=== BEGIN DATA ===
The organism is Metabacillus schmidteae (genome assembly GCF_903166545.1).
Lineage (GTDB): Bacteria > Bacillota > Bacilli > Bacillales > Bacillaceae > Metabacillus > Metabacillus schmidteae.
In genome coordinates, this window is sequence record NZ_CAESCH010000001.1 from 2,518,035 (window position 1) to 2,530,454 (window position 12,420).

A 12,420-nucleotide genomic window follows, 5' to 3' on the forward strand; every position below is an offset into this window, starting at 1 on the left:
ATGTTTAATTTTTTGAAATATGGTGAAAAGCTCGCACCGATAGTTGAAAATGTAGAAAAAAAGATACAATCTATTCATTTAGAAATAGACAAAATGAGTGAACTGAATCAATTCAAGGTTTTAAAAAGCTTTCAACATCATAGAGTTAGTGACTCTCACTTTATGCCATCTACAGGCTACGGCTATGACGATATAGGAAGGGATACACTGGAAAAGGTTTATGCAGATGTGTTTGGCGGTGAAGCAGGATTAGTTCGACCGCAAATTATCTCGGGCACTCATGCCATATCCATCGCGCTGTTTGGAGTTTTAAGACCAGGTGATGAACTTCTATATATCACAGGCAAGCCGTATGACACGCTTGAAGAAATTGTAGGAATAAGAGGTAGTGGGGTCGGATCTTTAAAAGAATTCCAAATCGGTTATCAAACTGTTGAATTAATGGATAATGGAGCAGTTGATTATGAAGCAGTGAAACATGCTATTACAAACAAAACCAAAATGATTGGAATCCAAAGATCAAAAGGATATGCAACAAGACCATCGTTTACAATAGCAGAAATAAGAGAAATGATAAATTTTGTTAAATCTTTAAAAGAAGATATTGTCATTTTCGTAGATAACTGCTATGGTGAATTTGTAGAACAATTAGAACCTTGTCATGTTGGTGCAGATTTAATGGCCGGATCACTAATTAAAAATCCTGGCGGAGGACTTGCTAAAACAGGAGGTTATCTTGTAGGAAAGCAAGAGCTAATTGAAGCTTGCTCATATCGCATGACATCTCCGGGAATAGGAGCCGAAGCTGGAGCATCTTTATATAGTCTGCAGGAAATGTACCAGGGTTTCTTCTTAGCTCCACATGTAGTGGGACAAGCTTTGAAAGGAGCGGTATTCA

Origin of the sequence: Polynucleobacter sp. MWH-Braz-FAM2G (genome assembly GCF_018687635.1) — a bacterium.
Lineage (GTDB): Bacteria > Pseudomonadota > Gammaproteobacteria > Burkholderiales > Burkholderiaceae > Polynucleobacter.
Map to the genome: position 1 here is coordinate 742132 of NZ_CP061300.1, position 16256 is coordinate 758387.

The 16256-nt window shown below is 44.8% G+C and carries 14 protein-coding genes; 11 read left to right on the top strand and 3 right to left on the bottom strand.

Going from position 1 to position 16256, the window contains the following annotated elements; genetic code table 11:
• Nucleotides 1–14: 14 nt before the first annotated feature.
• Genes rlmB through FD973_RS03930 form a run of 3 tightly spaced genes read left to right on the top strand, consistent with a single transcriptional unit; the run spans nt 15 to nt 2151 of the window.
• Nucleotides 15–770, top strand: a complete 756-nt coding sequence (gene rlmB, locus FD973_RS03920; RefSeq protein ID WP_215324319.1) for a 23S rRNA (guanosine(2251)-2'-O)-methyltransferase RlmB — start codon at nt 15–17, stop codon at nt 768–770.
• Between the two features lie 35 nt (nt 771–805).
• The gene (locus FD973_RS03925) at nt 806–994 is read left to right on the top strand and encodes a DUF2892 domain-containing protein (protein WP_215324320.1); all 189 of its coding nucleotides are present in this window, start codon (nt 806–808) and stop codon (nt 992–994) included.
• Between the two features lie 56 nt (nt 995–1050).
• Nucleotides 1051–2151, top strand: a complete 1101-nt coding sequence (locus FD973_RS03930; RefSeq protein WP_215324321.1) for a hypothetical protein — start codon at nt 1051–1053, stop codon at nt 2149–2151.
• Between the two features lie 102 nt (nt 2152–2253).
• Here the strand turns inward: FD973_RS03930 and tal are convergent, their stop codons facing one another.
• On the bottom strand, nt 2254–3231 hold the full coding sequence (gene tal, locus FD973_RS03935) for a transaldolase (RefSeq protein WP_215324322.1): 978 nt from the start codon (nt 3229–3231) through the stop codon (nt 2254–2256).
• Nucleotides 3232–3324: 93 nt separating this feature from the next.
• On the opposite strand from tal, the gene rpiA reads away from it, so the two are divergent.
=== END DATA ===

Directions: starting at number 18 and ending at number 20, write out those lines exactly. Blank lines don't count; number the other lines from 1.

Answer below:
• Between the two features lie 102 nt (nt 2152–2253).
• Here the strand turns inward: FD973_RS03930 and tal are convergent, their stop codons facing one another.
• On the bottom strand, nt 2254–3231 hold the full coding sequence (gene tal, locus FD973_RS03935) for a transaldolase (RefSeq protein WP_215324322.1): 978 nt from the start codon (nt 3229–3231) through the stop codon (nt 2254–2256).